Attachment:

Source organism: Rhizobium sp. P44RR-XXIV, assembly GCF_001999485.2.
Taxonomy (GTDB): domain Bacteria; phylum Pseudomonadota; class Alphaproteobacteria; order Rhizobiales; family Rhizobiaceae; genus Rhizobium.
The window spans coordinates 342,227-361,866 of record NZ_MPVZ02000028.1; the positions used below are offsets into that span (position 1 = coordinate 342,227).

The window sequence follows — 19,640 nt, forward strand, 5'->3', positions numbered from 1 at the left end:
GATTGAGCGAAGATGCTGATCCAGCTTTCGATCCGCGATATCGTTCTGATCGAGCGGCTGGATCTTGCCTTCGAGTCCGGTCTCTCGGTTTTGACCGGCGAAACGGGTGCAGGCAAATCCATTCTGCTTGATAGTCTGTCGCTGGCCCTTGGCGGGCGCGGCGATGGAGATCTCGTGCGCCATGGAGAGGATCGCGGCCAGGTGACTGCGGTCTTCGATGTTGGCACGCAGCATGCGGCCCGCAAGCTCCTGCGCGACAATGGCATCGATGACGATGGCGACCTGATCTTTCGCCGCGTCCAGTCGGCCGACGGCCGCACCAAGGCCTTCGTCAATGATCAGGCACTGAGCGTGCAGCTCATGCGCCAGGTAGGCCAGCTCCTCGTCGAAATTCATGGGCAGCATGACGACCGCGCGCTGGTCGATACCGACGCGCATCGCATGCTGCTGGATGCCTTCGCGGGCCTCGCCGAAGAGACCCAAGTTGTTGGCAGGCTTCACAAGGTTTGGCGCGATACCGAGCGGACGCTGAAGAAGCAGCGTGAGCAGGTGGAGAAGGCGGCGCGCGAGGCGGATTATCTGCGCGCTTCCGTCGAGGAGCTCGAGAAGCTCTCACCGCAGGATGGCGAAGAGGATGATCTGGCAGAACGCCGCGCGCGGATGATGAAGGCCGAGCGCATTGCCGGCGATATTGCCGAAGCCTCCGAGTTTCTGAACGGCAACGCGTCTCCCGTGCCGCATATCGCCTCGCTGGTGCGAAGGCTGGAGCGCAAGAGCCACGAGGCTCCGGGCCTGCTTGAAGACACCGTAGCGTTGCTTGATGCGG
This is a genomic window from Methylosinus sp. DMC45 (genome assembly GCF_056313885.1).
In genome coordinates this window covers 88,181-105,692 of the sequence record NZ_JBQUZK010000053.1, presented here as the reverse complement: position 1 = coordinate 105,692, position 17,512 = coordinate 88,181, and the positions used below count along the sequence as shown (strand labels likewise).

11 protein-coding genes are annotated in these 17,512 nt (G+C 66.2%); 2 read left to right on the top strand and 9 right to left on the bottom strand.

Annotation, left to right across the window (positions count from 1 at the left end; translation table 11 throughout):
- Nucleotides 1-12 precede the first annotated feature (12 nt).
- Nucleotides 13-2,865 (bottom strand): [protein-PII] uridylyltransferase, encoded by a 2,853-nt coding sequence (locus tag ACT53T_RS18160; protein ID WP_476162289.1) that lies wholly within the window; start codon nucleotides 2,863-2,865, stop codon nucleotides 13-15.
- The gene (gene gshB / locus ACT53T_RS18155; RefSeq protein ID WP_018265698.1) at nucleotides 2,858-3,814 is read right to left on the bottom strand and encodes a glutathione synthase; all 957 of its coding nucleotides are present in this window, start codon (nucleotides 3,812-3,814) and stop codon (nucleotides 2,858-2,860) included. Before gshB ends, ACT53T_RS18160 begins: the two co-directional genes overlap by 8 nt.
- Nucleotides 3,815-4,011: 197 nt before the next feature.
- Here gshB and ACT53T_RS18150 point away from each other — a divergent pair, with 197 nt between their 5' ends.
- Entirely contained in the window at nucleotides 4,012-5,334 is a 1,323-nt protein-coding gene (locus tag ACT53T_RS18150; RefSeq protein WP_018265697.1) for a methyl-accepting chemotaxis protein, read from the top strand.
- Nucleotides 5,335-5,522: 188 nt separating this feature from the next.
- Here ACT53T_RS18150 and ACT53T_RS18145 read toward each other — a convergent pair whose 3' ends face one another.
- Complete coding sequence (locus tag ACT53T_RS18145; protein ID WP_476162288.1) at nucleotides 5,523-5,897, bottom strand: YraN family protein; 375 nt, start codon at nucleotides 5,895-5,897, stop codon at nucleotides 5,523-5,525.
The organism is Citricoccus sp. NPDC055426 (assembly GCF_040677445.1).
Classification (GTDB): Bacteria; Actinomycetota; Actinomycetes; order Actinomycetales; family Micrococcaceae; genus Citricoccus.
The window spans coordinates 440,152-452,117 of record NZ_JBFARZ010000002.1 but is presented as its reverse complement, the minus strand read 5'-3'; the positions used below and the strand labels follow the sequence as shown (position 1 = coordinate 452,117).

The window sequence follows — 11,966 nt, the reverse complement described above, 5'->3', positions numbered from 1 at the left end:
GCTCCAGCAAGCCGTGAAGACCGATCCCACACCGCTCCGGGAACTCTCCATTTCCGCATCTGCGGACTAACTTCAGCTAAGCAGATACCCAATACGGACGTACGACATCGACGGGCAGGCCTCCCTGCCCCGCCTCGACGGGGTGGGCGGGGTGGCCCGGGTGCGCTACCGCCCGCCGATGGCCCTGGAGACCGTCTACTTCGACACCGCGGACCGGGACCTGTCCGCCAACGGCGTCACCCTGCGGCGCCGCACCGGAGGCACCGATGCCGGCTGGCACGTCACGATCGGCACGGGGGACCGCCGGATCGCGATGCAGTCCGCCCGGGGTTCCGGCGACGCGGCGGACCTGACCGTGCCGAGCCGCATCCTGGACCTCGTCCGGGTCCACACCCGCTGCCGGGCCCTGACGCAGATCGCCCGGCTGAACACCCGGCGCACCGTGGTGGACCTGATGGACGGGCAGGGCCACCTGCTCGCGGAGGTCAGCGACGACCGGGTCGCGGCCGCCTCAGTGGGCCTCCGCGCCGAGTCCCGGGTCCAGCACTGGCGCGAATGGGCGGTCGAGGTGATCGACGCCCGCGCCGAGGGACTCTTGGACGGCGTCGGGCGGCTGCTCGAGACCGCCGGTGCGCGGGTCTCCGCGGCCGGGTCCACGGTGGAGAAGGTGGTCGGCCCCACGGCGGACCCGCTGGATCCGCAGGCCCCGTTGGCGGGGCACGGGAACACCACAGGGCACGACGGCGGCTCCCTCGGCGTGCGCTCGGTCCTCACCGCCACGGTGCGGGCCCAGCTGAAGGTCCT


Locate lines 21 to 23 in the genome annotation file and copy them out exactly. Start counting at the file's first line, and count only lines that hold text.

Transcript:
The window spans coordinates 440,152-452,117 of record NZ_JBFARZ010000002.1 but is presented as its reverse complement, the minus strand read 5'-3'; the positions used below and the strand labels follow the sequence as shown (position 1 = coordinate 452,117).

The window sequence follows — 11,966 nt, the reverse complement described above, 5'->3', positions numbered from 1 at the left end:
GCTCCAGCAAGCCGTGAAGACCGATCCCACACCGCTCCGGGAACTCTCCATTTCCGCATCTGCGGACTAACTTCAGCTAAGCAGATACCCAATACGGACGTACGACATCGACGGGCAGGCCTCCCTGCCCCGCCTCGACGGGGTGGGCGGGGTGGCCCGGGTGCGCTACCGCCCGCCGATGGCCCTGGAGACCGTCTACTTCGACACCGCGGACCGGGACCTGTCCGCCAACGGCGTCACCCTGCGGCGCCGCACCGGAGGCACCGATGCCGGCTGGCACGTCACGATCGGCACGGGGGACCGCCGGATCGCGATGCAGTCCGCCCGGGGTTCCGGCGACGCGGCGGACCTGACCGTGCCGAGCCGCATCCTGGACCTCGTCCGGGTCCACACCCGCTGCCGGGCCCTGACGCAGATCGCCCGGCTGAACACCCGGCGCACCGTGGTGGACCTGATGGACGGGCAGGGCCACCTGCTCGCGGAGGTCAGCGACGACCGGGTCGCGGCCGCCTCAGTGGGCCTCCGCGCCGAGTCCCGGGTCCAGCACTGGCGCGAATGGGCGGTCGAGGTGATCGACGCCCGCGCCGAGGGACTCTTGGACGGCGTCGGGCGGCTGCTCGAGACCGCCGGTGCGCGGGTCTCCGCGGCCGGGTCCACGGTGGAGAAGGTGGTCGGCCCCACGGCGGACCCGCTGGATCCGCAGGCCCCGTTGGCGGGGCACGGGAACACCACAGGGCACGACGGCGGCTCCCTCGGCGTGCGCTCGGTCCTCACCGCCACGGTGCGGGCCCAGCTGAAGGTCCT